Upregulation of annexins I, II, and V after traumatic spinal cord injury in adult rats

Naikui Liu, Shu Han, Pei Hua Lu, Xiao Ming Xu

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Abstract

The posttraumatic inflammatory reaction contributes to progressive tissue damage after spinal cord injury (SCI). Annexins, a family of structurally related calcium- and phospholipid-binding proteins, have potent anti-inflammatory effects by inhibiting the activity of phospholipase A 2 (PLA2), a key enzyme responsible for inflammation and cytotoxicity. We investigated spatiotemporal expression of annexins I, II, and V after a contusive SCI using the New York University impact device (a 10-g rod, height 12.5 mm) in adult rats. Western blot analysis revealed that annexin I expression increased at 3 days after injury, peaked at 7 days (1.75-fold above the baseline level; P < 0.01), started to decline at 14 days, and returned to the baseline level at and beyond 28 days post-injury. The expression of annexin II started to increase at 3 days, reached its maximal level at 14 days (2.73-fold; P < 0.01), remained at a high level up to 28 days, and then declined to the basal level by 56 days after injury. Annexin V expression started at 3 days, reached its maximal level at 7 days (1.61 -fold; P < 0.05) and remained at this level until 56 days after injury. RT-PCR results confirmed expression of all three annexins at the mRNA level after SCI. Immunohistochemistry and immunofluorescence double-labeling analyses revealed that increased annexins I, II, and V were localized in neurons and glial cells. The present study thus revealed increased expression of the three annexin isoforms after moderate contusive SCI. The precise role of annexins in posttraumatic inflammation and neuroprotection after SCI remains to be determined.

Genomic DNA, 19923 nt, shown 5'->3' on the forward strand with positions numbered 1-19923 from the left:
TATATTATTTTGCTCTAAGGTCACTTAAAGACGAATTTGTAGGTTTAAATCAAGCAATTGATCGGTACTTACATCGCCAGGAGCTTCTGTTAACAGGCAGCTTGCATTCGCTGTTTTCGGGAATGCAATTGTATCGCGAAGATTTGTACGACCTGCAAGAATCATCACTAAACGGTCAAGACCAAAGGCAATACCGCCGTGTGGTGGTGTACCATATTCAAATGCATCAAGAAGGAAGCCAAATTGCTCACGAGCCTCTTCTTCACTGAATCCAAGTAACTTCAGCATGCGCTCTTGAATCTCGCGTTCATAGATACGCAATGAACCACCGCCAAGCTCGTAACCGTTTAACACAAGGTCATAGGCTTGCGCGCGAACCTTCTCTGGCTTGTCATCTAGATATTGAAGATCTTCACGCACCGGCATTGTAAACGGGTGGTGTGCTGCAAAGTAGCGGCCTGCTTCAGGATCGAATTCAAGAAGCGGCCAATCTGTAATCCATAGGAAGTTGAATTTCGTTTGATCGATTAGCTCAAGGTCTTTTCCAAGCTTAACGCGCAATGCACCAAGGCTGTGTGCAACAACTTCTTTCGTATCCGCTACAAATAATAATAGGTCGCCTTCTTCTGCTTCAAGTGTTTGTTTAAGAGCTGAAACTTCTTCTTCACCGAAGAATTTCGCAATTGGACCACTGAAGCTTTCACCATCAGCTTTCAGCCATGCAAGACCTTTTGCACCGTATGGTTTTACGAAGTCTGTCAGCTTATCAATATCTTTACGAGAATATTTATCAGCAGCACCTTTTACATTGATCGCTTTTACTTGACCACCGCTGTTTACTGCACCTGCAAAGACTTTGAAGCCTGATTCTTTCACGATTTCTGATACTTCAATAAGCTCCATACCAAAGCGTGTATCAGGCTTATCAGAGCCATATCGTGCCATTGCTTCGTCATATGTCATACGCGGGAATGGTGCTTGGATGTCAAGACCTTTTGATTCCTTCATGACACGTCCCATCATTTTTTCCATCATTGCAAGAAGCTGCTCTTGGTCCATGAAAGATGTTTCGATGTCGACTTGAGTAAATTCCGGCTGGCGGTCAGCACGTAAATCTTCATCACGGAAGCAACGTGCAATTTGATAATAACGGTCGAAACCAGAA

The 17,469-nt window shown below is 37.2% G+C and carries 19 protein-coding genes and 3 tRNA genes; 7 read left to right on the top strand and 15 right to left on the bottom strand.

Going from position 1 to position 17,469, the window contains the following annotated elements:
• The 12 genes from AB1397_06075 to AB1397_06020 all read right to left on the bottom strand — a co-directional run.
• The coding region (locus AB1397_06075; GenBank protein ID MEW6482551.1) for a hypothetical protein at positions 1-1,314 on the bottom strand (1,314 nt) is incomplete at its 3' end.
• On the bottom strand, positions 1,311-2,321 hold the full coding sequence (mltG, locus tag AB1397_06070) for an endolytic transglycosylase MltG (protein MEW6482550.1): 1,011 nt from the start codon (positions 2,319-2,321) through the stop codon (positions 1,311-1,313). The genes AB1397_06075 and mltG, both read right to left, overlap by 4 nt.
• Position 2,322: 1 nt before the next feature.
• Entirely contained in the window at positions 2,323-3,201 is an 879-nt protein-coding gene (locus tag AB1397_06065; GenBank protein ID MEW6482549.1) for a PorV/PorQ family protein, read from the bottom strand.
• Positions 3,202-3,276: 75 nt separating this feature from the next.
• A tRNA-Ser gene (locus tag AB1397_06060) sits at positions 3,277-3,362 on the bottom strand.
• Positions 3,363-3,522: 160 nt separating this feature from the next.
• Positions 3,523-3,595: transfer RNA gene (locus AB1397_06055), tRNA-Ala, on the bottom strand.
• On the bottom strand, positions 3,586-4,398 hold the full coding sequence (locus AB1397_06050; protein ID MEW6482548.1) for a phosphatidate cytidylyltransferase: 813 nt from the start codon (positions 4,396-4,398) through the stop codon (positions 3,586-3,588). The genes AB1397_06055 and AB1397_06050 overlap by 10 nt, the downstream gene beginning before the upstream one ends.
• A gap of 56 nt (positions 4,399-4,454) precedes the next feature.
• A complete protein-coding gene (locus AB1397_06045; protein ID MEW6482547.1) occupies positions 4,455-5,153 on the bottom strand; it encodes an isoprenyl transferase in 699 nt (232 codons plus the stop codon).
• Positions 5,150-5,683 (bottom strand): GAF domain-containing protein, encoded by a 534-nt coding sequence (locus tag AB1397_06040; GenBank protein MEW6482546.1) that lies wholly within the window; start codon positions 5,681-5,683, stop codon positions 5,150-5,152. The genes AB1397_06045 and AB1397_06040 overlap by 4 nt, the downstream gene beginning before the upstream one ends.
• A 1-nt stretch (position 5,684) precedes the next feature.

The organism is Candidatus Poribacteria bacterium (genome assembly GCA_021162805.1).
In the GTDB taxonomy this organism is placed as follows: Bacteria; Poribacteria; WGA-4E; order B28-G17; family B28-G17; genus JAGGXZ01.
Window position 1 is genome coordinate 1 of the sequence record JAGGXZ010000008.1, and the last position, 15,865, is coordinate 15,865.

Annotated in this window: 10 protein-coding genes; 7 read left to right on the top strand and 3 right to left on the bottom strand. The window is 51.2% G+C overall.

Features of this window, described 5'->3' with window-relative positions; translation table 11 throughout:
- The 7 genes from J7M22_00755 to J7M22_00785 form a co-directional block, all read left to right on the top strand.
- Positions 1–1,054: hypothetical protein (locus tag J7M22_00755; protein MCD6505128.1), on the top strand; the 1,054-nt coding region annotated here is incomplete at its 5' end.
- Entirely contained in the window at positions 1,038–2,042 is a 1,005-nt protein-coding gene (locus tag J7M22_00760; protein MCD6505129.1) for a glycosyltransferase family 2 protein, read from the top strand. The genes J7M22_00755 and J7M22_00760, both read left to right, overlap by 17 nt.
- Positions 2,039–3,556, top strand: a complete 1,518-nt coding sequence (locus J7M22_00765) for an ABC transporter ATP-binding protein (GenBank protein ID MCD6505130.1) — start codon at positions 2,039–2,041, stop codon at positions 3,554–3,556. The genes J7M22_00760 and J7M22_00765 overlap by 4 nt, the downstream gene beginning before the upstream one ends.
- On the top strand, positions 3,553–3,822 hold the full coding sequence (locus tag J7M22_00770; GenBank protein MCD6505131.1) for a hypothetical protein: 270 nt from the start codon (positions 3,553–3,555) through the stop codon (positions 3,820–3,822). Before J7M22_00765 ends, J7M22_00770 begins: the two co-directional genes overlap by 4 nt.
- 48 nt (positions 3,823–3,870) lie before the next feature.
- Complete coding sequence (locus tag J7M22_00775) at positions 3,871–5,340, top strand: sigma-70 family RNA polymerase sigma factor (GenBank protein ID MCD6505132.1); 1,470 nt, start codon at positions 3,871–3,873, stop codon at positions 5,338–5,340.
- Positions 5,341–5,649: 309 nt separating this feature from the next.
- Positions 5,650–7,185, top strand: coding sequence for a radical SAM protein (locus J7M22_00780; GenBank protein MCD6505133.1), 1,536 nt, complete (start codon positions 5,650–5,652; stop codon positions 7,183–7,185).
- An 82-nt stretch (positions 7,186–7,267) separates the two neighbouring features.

Original languageEnglish (US)
Pages (from-to)391-401
Number of pages11
JournalJournal of Neuroscience Research
Volume77
Issue number3
DOIs
StatePublished - Aug 1 2004

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Keywords

  • Annexins
  • Inflammation
  • Neuroprotection
  • Spinal cord injury

ASJC Scopus subject areas

  • Cellular and Molecular Neuroscience

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